Dude Fest with Pig Destroyer and more 

Harrison Center for the Arts
Friday, July 27, 5 p.m., $12 and Saturday, July 28, noon, $25, all-ages

There’s a reason it’s called Dude Fest.

“The reason I started doing it in the first place was to have an excuse to round up all my friends and have them come out here and hang out and have a good time,” says event organizer Derek Black. “And it’s not very hard for me to throw together.”

This year’s Dude Fest is the fifth incarnation of the extreme metal extravaganza, featuring a neck-snapping 30 bands ranging from local acts like The Dream is Dead and Black Arrows of Filth and Impurity to national acts like Genghis Tron and Ed Gein to international artists like Germany’s Perth Express and France’s Daitro.

“Every year, it’s basically a lot of my friends’ bands that I meet playing in [Phoenix Bodies] all over the country,” Black says. “A lot of the bands playing this year have played in years past.”

“I could go on about all the bands playing,” says Jared Southwick, guitarist for The Dream is Dead. “This is by far the best lineup.”

A major coup for Dude Fest this year was the announcement of seminal grindcore act Pig Destroyer as one of the headliners.

“Actually, they contacted me and asked if they could play,” Black says. “I was all for it, because I’ve asked them to play in the past, with not much response. They only play like 10 shows a year, so it’s really awesome.”

The Dream is Dead is especially pumped to see Pig Destroyer make their long-awaited Indianapolis debut. They played their first-ever show with Pig Destroyer in the latter’s suburban D.C. stomping grounds.

“To play with them in our hometown is kind of like a coming-back-around type thing,” Southwick says. “We’re really stoked.”

It also further solidifies Dude Fest’s reputation as a legitimate destination for hardcore and metal fans far beyond the confines of the Circle City. But Black says that prominence was established long ago.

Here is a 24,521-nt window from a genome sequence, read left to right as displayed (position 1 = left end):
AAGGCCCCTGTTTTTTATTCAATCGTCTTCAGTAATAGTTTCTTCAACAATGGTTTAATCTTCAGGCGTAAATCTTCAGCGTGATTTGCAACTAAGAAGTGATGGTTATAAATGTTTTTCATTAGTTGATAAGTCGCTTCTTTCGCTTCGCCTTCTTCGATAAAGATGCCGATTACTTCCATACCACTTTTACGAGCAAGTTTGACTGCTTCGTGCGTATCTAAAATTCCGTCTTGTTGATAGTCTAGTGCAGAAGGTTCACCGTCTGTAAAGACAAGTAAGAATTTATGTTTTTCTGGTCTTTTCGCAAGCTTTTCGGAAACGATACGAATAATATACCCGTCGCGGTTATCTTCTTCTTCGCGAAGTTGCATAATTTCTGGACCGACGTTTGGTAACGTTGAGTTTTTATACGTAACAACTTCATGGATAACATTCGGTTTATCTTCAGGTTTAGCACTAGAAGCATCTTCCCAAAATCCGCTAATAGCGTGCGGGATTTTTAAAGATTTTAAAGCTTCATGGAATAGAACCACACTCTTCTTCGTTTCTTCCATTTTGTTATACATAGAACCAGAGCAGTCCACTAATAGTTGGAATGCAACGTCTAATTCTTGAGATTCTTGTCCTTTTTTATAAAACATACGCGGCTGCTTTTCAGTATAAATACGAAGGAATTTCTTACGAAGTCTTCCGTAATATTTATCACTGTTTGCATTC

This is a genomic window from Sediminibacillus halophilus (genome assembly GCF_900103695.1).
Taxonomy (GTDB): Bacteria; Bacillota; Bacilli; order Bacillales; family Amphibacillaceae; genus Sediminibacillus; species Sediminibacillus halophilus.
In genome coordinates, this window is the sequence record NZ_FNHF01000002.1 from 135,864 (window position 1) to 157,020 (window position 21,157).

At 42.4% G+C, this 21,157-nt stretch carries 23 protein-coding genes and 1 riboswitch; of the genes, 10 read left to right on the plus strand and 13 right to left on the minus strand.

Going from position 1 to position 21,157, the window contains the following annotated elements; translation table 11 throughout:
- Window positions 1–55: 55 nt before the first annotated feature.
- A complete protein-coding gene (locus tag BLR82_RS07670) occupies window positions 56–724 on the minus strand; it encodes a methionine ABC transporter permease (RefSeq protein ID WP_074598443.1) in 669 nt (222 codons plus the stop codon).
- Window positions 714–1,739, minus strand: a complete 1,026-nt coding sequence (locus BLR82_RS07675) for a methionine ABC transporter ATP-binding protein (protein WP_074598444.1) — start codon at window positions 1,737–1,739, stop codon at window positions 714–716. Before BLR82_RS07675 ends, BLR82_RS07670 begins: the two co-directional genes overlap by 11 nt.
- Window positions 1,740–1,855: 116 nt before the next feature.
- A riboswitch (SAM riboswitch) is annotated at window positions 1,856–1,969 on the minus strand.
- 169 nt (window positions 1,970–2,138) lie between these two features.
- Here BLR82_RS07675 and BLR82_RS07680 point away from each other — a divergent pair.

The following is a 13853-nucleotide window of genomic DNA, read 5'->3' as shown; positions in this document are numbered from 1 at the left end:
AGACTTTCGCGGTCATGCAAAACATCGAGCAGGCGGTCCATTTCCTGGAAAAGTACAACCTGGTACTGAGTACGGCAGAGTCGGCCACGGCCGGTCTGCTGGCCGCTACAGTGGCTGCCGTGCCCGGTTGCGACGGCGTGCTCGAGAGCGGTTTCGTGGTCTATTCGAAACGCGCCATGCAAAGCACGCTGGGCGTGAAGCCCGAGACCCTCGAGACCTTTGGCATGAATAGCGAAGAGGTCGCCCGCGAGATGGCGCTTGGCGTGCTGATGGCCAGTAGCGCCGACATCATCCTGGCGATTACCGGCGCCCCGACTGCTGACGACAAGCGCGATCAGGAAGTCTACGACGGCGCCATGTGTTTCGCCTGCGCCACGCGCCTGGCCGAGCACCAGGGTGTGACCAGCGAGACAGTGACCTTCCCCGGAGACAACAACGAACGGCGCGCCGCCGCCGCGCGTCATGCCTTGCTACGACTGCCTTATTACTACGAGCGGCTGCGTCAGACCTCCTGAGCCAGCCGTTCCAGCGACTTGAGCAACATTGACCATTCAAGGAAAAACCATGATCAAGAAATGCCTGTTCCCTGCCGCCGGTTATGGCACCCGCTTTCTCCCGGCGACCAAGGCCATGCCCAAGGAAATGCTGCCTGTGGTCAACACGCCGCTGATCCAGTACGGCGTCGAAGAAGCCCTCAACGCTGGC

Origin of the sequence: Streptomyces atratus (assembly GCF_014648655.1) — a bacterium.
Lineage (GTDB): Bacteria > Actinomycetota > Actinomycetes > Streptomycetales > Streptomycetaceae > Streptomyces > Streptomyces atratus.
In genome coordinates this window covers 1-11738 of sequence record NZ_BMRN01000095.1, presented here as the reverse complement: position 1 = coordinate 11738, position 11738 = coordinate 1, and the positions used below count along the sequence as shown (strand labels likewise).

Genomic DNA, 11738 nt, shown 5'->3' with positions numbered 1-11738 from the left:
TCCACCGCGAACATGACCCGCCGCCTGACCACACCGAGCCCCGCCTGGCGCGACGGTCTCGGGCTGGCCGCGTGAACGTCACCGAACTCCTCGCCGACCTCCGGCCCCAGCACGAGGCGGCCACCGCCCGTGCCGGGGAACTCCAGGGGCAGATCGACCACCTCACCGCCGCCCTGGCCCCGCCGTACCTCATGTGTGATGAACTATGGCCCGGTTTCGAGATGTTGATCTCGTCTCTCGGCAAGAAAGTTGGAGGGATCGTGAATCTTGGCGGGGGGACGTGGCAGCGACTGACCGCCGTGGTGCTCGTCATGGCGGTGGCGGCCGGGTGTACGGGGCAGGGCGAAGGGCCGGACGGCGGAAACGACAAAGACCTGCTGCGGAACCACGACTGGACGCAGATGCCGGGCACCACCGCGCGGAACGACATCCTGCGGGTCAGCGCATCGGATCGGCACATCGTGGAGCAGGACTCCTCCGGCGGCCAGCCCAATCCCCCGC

“Almost every year more people from out of town come to the fest than from in town,” he says. “At least 50 percent of the people who come drive three to four hours. I’ve even had people fly over from Europe or people taking buses from Mexico. I know a bunch of people are driving from Edmonton, Alberta, this year. Really I’d say it’s always been neglected or ignored by people in Indianapolis.”

They would be wise not to skip it this year. Beyond the electronically tinged siege of Genghis Tron, the politically pissed hardcore of TDID and the anarchic thrash of Total Fucking Destruction, you have Pig Destroyer, an act as animalistic and efficiently chaotic as few mortals can fathom. Fresh off their latest release, Phantom Limb, the band has more imitators than ever, but still fashions a pinpoint rage that’s unduplicated.

“It’s not something you understand as much as you just feel,” says Pig Destroyer singer J.R. Hayes when discussing his band’s uncommonly savage performances. “Music to me is not an intellectual thing. You can make it intellectual — discuss it, dissect it, pick it apart. But at its core, music is a physical and emotional thing. There’s no better high than playing in a grindcore band that I’ve found. And I’ve tried a lot.”

Besides their blistering musical onslaught, there’s also Hayes’ unsettling lyrical content — a window into a dark soul with a taste for the detestable.

“I try to scare myself,” Hayes says of his writing. “Obviously I want there to be some substance to what I do, but that doesn’t mean I don’t try to have fun every now and then and write a line because I think it’s outrageous or it pops in my head and I think it’s cool. I think about it like I’m writing a horror movie. I’m trying to paint pictures and scare the shit out of people.”

Indianapolis has been waiting years for a live scaring from Pig Destroyer. In light of how quickly so-called “annual events” can drop out of existence, Southwick echoes the thoughts of many on Dude Fest’s rising distinction.

“A lot of people might do a fest for one year and lose money,” he says. “For Derek to be doing this for five years is really cool. It’s not only awesome for the bands, but for the city of Indianapolis.”

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